The Coach, Kate Spade parent company has increasingly invested in its omnichannel, including digital capabilities and immersive store experiences.
The interactive experience, “Valentino: Re-Signify Part One Shanghai,” will be held at the Power Station of the Arts from Dec. 19 to Jan. 17.
Meanwhile, the luxury men’s and women’s brand, which sells $1,000 parkas and $240 baseball caps, continues to grow — even in the era of coronavirus.
The new concept will stand at Plaza 66 in Shanghai July 1 to 19.
Consumers in China have slowly returned to shopping and are enthusiastically embracing the two-month-long event.
LVMH, Kering, Richemont and L’Oréal are making hundreds of global debuts in the city as it steadily recovers from the COVID-19 lockdown.
New beauty product drops and technology innovation are more attractive than luxury houses’ narrative on heritage and sustainability.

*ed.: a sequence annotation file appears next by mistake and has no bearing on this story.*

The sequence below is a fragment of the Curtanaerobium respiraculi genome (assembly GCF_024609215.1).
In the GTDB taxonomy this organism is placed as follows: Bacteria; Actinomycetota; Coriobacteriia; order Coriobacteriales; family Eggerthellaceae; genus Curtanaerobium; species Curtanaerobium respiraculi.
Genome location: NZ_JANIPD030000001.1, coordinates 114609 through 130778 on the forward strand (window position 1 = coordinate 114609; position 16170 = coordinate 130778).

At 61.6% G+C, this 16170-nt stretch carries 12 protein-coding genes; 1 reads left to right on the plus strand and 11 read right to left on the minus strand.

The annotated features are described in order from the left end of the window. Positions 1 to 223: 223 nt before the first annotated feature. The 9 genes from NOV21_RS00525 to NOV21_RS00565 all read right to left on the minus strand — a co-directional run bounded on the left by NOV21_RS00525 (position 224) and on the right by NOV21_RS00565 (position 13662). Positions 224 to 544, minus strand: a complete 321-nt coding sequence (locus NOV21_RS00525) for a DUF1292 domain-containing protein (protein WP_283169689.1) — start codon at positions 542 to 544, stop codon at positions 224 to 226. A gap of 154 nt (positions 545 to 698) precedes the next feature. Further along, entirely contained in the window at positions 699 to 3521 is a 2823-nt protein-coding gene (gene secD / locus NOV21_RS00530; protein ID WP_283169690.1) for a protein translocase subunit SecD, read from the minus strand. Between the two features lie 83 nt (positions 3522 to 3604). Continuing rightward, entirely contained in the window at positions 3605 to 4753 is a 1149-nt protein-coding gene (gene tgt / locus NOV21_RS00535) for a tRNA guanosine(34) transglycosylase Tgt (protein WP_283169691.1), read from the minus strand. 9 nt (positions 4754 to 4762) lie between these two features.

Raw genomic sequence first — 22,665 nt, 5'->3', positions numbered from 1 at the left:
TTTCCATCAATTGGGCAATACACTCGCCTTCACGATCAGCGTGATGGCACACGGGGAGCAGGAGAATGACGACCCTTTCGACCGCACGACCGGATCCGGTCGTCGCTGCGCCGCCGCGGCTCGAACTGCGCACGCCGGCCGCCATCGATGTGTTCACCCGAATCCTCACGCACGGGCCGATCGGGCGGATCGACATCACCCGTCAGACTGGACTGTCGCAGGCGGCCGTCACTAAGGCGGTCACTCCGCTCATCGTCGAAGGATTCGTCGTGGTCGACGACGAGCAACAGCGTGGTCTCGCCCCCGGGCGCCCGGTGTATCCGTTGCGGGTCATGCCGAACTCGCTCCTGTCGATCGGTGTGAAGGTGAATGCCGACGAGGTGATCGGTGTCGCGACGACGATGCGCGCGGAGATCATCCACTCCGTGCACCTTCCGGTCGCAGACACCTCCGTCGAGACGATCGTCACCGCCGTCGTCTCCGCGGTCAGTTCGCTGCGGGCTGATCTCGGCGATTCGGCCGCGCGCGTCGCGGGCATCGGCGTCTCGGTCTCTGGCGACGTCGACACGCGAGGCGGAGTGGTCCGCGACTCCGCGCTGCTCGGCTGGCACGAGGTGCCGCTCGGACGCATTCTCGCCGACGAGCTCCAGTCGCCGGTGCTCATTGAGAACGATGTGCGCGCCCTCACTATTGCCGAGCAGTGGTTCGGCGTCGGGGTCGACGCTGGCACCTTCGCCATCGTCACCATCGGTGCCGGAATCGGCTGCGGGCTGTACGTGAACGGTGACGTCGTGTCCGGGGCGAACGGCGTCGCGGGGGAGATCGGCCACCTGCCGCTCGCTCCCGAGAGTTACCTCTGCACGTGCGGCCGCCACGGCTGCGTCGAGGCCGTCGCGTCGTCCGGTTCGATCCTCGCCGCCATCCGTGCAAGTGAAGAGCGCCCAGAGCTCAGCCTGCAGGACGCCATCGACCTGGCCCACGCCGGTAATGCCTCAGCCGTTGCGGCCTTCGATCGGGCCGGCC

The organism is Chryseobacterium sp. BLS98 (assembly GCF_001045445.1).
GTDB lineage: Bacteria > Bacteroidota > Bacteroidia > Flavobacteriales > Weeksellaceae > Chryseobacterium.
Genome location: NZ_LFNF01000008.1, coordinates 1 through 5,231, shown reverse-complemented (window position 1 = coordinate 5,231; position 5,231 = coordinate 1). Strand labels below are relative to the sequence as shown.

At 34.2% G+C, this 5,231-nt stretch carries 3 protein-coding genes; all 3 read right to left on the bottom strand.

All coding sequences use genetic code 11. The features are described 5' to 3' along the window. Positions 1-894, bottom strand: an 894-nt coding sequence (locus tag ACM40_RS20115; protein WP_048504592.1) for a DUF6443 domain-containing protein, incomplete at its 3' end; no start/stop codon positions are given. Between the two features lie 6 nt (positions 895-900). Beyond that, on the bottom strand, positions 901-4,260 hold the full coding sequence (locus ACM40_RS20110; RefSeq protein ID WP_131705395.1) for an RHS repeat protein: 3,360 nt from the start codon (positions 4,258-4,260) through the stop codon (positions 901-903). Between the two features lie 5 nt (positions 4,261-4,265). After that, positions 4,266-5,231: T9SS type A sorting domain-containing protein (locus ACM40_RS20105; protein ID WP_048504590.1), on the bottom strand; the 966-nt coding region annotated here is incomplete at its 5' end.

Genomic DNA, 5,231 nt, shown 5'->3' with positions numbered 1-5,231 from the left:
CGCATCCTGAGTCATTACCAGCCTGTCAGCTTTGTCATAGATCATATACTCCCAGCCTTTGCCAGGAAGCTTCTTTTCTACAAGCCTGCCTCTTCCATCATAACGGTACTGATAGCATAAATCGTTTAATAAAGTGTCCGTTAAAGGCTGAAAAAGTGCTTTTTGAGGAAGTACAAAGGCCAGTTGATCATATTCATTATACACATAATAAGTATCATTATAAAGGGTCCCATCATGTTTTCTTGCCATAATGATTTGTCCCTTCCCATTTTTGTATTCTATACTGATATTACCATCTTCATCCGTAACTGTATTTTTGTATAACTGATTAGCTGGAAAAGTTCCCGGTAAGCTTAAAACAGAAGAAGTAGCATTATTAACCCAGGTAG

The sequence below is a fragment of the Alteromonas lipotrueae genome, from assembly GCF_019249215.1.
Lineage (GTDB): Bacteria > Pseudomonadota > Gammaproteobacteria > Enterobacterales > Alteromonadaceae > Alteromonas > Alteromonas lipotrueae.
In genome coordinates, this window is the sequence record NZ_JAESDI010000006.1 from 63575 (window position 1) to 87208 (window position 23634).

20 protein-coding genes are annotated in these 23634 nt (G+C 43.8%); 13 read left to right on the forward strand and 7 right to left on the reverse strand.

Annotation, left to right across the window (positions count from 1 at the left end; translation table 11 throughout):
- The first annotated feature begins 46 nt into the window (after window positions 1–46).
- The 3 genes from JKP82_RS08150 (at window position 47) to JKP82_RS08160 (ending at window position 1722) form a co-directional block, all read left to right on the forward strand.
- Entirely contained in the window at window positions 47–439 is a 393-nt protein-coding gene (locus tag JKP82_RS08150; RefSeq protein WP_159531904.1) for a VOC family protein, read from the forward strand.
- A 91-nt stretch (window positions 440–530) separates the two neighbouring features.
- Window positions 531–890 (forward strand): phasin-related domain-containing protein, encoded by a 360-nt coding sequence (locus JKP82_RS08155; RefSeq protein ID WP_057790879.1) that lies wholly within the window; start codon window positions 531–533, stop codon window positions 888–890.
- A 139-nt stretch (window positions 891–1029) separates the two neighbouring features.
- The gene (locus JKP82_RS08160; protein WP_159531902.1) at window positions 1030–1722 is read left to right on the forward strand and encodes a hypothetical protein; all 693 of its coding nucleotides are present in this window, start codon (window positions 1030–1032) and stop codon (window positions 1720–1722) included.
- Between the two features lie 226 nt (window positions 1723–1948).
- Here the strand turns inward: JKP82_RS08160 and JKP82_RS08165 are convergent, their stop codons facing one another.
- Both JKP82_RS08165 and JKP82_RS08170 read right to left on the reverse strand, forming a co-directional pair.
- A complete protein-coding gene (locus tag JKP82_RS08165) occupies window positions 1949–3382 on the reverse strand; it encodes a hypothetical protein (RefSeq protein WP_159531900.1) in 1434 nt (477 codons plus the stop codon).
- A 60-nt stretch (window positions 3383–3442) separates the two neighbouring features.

The brand is made up of athletes designing for athletes. “And we’re in the early innings,” McDonald says.
Some 28.9 million participated in the live stream via Dior’s official account on Weibo, Huawei, TikTok and Tencent’s WeChat.
While sustainability talks took center stage during the week, creativity was missing on the runways.
Miao is known for its unique use of embroidery, lace, pleating, weaving and silverware, which are largely unknown to the West.
Shares of Tapestry tanked after disappointing quarterly results. But the ceo said the future is bright — and in China.